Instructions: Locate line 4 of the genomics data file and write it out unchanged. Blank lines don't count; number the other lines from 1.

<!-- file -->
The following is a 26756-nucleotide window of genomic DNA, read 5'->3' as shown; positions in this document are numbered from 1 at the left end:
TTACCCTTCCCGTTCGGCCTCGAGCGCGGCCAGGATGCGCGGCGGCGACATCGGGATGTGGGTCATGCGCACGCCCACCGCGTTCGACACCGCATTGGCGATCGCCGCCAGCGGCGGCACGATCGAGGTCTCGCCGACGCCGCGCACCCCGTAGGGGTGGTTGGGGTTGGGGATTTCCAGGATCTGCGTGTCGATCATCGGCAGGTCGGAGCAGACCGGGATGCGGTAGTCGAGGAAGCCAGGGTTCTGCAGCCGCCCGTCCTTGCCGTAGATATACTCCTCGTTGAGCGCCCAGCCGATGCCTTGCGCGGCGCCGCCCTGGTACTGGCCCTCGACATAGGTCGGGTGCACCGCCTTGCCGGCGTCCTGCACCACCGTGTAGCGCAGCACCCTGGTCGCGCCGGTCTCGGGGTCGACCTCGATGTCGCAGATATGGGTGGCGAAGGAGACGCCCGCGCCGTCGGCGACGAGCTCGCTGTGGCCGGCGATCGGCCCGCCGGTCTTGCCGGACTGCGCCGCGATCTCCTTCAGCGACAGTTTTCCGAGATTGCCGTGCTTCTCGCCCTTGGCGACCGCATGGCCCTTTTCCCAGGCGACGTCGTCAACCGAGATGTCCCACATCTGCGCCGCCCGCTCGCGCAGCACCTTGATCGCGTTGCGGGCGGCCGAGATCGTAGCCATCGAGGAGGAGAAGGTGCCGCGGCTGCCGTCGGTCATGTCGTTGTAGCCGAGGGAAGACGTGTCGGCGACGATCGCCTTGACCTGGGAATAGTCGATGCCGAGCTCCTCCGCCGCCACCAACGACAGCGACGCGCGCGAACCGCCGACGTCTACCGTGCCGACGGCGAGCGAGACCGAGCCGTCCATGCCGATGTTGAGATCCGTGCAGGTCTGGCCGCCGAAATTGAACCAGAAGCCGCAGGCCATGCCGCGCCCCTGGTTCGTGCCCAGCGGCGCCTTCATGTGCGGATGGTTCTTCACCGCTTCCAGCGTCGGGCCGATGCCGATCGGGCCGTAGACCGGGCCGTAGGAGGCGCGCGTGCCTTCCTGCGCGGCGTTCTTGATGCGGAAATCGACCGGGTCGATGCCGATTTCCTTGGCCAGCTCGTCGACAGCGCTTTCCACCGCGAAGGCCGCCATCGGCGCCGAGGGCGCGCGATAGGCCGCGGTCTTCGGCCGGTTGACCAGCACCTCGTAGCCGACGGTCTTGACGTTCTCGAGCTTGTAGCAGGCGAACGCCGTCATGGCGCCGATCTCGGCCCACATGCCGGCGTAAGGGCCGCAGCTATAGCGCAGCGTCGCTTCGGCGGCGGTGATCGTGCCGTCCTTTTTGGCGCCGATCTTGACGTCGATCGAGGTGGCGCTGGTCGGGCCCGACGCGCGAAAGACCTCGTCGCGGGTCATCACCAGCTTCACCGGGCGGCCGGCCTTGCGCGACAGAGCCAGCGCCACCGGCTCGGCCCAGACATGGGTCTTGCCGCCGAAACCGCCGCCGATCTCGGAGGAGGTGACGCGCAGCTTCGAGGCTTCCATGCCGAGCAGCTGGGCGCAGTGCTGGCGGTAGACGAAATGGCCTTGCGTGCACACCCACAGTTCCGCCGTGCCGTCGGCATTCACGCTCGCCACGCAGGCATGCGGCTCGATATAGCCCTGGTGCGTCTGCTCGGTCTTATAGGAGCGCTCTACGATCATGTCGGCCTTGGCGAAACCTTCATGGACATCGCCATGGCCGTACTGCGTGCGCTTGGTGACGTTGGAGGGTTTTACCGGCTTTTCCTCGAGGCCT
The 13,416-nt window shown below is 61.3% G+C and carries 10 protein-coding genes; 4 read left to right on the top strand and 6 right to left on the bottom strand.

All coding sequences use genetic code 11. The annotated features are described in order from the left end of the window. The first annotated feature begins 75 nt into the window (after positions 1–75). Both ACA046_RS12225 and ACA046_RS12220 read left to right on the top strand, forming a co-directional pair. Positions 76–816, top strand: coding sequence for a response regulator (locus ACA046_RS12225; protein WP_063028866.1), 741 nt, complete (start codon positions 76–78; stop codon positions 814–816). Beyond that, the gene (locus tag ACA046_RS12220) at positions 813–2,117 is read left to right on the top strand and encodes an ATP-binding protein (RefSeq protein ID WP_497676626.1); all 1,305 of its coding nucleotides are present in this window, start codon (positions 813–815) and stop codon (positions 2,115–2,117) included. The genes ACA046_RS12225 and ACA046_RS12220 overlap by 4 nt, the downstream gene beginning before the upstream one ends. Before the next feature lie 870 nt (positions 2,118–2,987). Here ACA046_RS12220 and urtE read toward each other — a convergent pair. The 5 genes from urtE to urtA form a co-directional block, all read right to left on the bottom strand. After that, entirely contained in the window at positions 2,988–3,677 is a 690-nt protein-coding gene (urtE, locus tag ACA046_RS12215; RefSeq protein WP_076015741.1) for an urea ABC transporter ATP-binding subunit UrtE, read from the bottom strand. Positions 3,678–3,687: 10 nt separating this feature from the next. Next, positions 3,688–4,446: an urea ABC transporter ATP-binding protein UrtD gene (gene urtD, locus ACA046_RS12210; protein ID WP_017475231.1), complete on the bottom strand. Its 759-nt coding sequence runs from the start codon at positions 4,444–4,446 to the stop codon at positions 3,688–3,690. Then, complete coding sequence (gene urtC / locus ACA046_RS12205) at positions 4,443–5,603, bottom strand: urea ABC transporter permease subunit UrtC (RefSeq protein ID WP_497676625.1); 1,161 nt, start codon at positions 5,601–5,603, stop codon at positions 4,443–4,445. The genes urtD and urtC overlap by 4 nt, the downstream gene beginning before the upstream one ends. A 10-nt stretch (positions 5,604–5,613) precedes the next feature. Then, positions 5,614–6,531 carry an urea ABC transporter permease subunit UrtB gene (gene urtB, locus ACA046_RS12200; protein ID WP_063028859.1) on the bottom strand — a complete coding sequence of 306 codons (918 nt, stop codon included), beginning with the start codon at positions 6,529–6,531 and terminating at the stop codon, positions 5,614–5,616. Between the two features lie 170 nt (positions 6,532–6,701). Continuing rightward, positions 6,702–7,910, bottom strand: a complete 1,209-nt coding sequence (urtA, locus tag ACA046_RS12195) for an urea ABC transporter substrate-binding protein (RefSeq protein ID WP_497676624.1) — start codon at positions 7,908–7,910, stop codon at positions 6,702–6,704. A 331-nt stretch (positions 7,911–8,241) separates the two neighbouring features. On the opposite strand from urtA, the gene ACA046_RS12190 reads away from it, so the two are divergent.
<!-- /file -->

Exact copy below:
All coding sequences use genetic code 11. The annotated features are described in order from the left end of the window. The first annotated feature begins 75 nt into the window (after positions 1–75). Both ACA046_RS12225 and ACA046_RS12220 read left to right on the top strand, forming a co-directional pair. Positions 76–816, top strand: coding sequence for a response regulator (locus ACA046_RS12225; protein WP_063028866.1), 741 nt, complete (start codon positions 76–78; stop codon positions 814–816). Beyond that, the gene (locus tag ACA046_RS12220) at positions 813–2,117 is read left to right on the top strand and encodes an ATP-binding protein (RefSeq protein ID WP_497676626.1); all 1,305 of its coding nucleotides are present in this window, start codon (positions 813–815) and stop codon (positions 2,115–2,117) included. The genes ACA046_RS12225 and ACA046_RS12220 overlap by 4 nt, the downstream gene beginning before the upstream one ends. Before the next feature lie 870 nt (positions 2,118–2,987). Here ACA046_RS12220 and urtE read toward each other — a convergent pair. The 5 genes from urtE to urtA form a co-directional block, all read right to left on the bottom strand. After that, entirely contained in the window at positions 2,988–3,677 is a 690-nt protein-coding gene (urtE, locus tag ACA046_RS12215; RefSeq protein WP_076015741.1) for an urea ABC transporter ATP-binding subunit UrtE, read from the bottom strand. Positions 3,678–3,687: 10 nt separating this feature from the next. Next, positions 3,688–4,446: an urea ABC transporter ATP-binding protein UrtD gene (gene urtD, locus ACA046_RS12210; protein ID WP_017475231.1), complete on the bottom strand. Its 759-nt coding sequence runs from the start codon at positions 4,444–4,446 to the stop codon at positions 3,688–3,690. Then, complete coding sequence (gene urtC / locus ACA046_RS12205) at positions 4,443–5,603, bottom strand: urea ABC transporter permease subunit UrtC (RefSeq protein ID WP_497676625.1); 1,161 nt, start codon at positions 5,601–5,603, stop codon at positions 4,443–4,445. The genes urtD and urtC overlap by 4 nt, the downstream gene beginning before the upstream one ends. A 10-nt stretch (positions 5,604–5,613) precedes the next feature. Then, positions 5,614–6,531 carry an urea ABC transporter permease subunit UrtB gene (gene urtB, locus ACA046_RS12200; protein ID WP_063028859.1) on the bottom strand — a complete coding sequence of 306 codons (918 nt, stop codon included), beginning with the start codon at positions 6,529–6,531 and terminating at the stop codon, positions 5,614–5,616. Between the two features lie 170 nt (positions 6,532–6,701). Continuing rightward, positions 6,702–7,910, bottom strand: a complete 1,209-nt coding sequence (urtA, locus tag ACA046_RS12195) for an urea ABC transporter substrate-binding protein (RefSeq protein ID WP_497676624.1) — start codon at positions 7,908–7,910, stop codon at positions 6,702–6,704. A 331-nt stretch (positions 7,911–8,241) separates the two neighbouring features. On the opposite strand from urtA, the gene ACA046_RS12190 reads away from it, so the two are divergent.